Carl Rogers was one of the first personality theorists to apply the concept of traits to personality. Rogers discussed personality traits in terms of “qualities” which he defined as “innate capacities, capabilities, or potentialities…a sort of genetic blueprint, to which substance is added as life progresses” (Coon & Mitterer, 2013). Rogers was the first theorist to tie personality with genetics in which biology guided behavior. Rogers’s theory was based on the fact that animals possess some form of natural instinct or knowledge which creates patterns in their behavior as well as development (Coon & Mitterer, 2013). Rogers believed that similar to the way that a person or animal grows and develops with specific genetic traits so to would their behavior and personality (Goodwin, 2008). This theory by Rogers is known as “self-actualizing tendency” which is the idea that a person develops in accordance with his or her beliefs and traits. For example, a cat has claws to hunt therefore it is likely to develop behaviors which take advantage of the claws such as hunting. In the same manner, “men and women develop their personalities in the service of positive goals” (Coon & Mitterer, 2013). Roger’s theory is substantive because it can be readily viewed and observed as well as tested. This theory still plays a large part in studies of motivation and addiction.
Perhaps the most influential and most relevant personality theorists is Abraham Maslow. Maslow created what is known as the theory of Hierarchy of Needs. This theory states that personality and behavior are dictated in driven by different levels of needs (Maslow, 1943). In the most basic sense. Maslow’s Hierarchy of Needs states that humans behave in accordance with fulfilling their needs, such that more basic needs such as food and shelter must be fulfilled prior to higher needs such as love and self-actualization (Maslow, 1943).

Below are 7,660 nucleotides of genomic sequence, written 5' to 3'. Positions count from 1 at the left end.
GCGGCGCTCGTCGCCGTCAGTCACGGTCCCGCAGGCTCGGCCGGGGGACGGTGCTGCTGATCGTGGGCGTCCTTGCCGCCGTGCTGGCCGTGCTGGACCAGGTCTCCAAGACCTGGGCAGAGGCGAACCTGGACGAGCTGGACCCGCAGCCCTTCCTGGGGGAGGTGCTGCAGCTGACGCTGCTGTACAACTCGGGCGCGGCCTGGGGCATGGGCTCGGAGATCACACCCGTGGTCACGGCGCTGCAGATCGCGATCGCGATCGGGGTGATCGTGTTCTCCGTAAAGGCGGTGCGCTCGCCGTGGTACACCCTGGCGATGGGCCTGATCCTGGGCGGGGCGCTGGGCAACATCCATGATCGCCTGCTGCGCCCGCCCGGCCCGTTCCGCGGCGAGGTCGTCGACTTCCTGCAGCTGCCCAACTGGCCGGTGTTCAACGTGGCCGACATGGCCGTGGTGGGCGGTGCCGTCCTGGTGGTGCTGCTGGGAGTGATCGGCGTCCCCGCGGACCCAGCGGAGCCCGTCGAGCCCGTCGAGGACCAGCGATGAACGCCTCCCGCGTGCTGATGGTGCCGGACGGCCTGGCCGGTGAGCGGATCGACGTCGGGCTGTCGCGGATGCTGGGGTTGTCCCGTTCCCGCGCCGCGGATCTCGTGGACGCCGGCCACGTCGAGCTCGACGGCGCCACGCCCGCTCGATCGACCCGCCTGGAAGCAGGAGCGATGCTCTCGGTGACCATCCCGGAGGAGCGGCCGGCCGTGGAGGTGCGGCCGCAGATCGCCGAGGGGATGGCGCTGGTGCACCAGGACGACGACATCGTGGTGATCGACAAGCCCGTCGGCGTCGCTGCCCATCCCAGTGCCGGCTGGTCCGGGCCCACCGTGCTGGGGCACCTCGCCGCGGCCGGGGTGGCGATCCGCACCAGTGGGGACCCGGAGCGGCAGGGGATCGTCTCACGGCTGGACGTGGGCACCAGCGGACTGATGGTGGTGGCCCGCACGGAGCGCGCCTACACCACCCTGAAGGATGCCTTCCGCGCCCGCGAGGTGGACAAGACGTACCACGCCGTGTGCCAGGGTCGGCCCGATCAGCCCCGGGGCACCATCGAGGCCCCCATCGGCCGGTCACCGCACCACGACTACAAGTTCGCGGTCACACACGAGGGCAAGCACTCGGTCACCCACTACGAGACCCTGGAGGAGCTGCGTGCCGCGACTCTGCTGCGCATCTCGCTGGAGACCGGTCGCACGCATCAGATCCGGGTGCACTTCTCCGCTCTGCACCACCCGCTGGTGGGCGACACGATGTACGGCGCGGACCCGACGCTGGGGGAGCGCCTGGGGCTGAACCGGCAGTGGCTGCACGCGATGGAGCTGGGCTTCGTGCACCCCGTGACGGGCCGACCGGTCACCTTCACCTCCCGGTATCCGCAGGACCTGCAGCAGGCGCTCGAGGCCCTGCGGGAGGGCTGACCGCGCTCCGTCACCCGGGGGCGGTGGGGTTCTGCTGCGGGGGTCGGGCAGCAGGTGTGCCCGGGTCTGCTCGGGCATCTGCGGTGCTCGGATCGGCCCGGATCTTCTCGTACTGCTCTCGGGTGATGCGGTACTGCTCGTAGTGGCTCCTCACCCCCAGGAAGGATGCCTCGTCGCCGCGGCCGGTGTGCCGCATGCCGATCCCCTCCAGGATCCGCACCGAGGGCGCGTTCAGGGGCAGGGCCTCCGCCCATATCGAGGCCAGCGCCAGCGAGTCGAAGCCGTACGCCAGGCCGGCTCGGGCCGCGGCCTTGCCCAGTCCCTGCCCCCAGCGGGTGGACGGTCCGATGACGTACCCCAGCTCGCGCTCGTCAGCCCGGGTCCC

Maslow’s theory is compelling and has many applications beyond just personality assessment. For example, Maslow’s theory has been adopted in the business world as a model for creating motivational strategies. Of the different theories of personality, Maslow presents the most practical and testable theory because it based on real attainable goals. This theory has been applied to behavior in the workplace as well as in society.
Personality theories attempt to provide a window into behavior and thought. While many of these theories are interesting, they often lack scientific evidence or the means to test them at this time. For this reason, these theories may only be partially able to explain the spectrum of personality and behavior.
Boeree, C. G. (1997–2006). CARL JUNG . Retrieved April 18, 2014, from Shippensburg University : http://webspace.ship.edu/cgboer/jung.html
Coon, D., & Mitterer, J. O. (2013). Introduction to psychology: Gateways to mind and behavior (13th ed.). Belmont, CA: Wadsworth Cengage Learning.
Goodwin, C. J. (2008). A history of modern psychology (3rd ed.). Hoboken, NJ: Wiley.
Kowalski, R., & Westen, D. (2009). Psychology (5th ed.). Hoboken, NJ: Wiley.
Maslow, A. H. (1943). A Theory of Human Motivation. Retrieved April 18, 2014, from York University, Toronto, Ontario : http://psychclassics.yorku.ca/Maslow/motivation.htm
McAdams, D. P. (2009). The person: An introduction to the science of personality psychology (5th ed.). Hoboken, NJ: Wiley.
Photo by Markus Winkler on Unsplash
Vincent Triola. Wed, Feb 03, 2021. Sigmund Freud, Carl Jung, Carl Rogers, & Abraham Maslow Retrieved from https://vincenttriola.com/blogs/ten-years-of-academic-writing/sigmund-freud-carl-jung-carl-rogers-abraham-maslow